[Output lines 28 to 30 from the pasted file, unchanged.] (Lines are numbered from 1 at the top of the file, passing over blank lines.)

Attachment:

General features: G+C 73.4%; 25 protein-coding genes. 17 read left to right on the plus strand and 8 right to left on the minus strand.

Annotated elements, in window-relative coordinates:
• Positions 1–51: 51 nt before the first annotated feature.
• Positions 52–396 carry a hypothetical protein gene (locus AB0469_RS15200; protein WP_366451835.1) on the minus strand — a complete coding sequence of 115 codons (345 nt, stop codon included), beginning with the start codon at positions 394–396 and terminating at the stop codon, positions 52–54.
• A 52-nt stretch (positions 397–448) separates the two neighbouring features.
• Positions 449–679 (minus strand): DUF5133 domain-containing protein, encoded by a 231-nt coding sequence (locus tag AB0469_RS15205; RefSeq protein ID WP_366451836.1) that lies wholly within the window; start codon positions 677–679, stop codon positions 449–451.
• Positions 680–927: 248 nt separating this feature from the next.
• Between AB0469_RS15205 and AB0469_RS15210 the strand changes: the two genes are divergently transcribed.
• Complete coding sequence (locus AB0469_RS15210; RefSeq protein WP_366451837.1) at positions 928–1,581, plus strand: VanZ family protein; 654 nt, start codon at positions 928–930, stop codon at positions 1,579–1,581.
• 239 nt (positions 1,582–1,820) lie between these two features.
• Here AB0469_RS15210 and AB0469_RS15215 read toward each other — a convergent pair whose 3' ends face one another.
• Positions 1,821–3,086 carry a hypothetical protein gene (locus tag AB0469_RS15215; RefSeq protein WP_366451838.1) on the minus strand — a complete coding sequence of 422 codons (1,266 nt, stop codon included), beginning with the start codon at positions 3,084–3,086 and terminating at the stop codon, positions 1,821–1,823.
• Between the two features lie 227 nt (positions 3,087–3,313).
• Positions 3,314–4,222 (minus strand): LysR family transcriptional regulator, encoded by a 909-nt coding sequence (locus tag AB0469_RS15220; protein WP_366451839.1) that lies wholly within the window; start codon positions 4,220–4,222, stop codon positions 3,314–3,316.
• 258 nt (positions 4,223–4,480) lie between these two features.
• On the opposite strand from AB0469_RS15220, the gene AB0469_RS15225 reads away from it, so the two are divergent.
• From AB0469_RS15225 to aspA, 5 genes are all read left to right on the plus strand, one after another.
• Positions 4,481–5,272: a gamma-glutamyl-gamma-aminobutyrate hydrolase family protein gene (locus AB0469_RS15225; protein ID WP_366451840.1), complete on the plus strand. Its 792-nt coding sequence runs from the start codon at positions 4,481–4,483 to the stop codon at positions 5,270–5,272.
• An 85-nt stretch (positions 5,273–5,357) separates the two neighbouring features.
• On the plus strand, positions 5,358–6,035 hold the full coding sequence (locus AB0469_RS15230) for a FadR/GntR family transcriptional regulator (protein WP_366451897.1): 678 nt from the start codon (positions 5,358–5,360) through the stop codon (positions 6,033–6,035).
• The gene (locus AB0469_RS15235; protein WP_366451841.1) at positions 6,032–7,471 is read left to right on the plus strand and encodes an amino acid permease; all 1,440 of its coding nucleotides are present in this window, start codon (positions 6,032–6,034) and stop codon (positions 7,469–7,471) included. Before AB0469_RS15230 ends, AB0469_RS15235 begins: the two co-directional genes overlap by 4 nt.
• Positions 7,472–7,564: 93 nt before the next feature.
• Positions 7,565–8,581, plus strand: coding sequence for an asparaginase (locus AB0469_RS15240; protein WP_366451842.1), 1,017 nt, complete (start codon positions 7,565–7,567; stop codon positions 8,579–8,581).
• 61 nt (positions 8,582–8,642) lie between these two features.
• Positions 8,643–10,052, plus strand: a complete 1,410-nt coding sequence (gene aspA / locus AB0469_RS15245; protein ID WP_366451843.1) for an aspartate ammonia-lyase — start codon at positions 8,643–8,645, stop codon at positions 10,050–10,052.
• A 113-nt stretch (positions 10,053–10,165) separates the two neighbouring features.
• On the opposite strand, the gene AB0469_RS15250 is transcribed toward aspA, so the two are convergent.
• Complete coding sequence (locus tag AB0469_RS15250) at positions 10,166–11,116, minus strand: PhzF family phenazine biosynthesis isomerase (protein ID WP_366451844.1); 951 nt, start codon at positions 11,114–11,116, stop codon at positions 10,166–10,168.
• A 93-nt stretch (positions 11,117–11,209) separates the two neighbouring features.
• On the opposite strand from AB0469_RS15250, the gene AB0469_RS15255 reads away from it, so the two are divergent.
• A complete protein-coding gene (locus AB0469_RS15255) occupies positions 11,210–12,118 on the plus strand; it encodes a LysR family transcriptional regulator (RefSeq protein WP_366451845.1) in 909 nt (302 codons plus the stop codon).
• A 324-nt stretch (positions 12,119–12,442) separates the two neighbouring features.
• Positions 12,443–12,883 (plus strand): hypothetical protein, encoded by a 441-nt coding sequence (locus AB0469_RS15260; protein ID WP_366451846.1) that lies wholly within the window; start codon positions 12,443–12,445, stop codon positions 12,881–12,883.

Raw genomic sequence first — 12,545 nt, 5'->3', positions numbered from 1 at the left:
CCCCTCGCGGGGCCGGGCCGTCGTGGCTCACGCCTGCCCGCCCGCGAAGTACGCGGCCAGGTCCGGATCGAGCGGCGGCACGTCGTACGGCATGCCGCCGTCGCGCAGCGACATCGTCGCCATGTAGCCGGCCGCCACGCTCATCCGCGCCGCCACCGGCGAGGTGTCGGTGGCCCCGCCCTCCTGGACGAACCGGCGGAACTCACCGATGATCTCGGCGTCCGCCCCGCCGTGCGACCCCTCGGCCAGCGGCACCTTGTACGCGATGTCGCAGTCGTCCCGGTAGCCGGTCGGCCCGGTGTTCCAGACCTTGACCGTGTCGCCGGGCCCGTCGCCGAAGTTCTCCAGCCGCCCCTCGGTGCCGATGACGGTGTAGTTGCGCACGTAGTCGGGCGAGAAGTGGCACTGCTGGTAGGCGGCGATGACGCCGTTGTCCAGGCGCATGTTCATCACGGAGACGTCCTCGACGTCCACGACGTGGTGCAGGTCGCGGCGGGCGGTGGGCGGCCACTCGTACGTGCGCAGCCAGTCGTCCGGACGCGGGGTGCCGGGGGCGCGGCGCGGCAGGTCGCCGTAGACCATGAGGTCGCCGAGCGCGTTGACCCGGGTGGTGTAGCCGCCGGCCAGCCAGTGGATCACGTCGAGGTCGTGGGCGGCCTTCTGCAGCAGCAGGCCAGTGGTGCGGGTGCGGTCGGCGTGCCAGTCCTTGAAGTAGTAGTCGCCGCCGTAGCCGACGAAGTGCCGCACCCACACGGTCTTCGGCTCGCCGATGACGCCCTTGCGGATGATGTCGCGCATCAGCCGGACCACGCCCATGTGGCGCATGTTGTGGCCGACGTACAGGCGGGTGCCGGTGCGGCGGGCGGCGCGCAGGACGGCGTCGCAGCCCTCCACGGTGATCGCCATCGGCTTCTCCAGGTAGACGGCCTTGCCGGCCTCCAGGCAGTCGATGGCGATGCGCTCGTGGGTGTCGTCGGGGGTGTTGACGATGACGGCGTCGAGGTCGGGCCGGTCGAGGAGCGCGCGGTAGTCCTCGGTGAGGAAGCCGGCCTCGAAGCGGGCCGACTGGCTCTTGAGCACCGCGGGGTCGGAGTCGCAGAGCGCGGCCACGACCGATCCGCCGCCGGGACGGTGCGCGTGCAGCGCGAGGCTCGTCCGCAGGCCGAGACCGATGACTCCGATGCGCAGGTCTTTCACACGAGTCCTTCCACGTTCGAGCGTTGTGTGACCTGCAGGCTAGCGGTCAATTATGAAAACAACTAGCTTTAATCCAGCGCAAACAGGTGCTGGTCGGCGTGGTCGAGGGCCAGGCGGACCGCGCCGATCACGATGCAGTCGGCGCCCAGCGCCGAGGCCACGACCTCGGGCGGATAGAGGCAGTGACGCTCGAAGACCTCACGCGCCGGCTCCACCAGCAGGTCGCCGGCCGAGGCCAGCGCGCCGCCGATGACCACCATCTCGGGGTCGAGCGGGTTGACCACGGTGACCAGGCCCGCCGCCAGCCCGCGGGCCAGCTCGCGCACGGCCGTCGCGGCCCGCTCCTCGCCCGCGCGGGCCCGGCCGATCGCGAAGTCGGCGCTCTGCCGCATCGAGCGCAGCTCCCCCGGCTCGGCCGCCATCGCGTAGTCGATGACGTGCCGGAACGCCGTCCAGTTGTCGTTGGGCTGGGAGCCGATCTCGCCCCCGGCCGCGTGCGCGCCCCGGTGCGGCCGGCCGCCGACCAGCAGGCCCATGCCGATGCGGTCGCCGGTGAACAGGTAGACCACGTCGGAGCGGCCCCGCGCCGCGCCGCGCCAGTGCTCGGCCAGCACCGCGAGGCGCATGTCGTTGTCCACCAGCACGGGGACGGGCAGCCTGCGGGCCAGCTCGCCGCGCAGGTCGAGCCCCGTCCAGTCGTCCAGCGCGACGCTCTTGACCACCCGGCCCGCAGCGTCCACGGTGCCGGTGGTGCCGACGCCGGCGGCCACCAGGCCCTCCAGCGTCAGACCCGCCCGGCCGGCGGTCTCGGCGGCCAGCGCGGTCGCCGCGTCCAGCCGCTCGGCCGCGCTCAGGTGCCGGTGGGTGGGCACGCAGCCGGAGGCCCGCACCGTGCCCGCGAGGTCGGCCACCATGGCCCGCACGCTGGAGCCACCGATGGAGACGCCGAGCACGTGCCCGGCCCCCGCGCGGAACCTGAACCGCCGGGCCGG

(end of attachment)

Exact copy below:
• Complete coding sequence (locus tag AB0469_RS15250) at positions 10,166–11,116, minus strand: PhzF family phenazine biosynthesis isomerase (protein ID WP_366451844.1); 951 nt, start codon at positions 11,114–11,116, stop codon at positions 10,166–10,168.
• A 93-nt stretch (positions 11,117–11,209) separates the two neighbouring features.
• On the opposite strand from AB0469_RS15250, the gene AB0469_RS15255 reads away from it, so the two are divergent.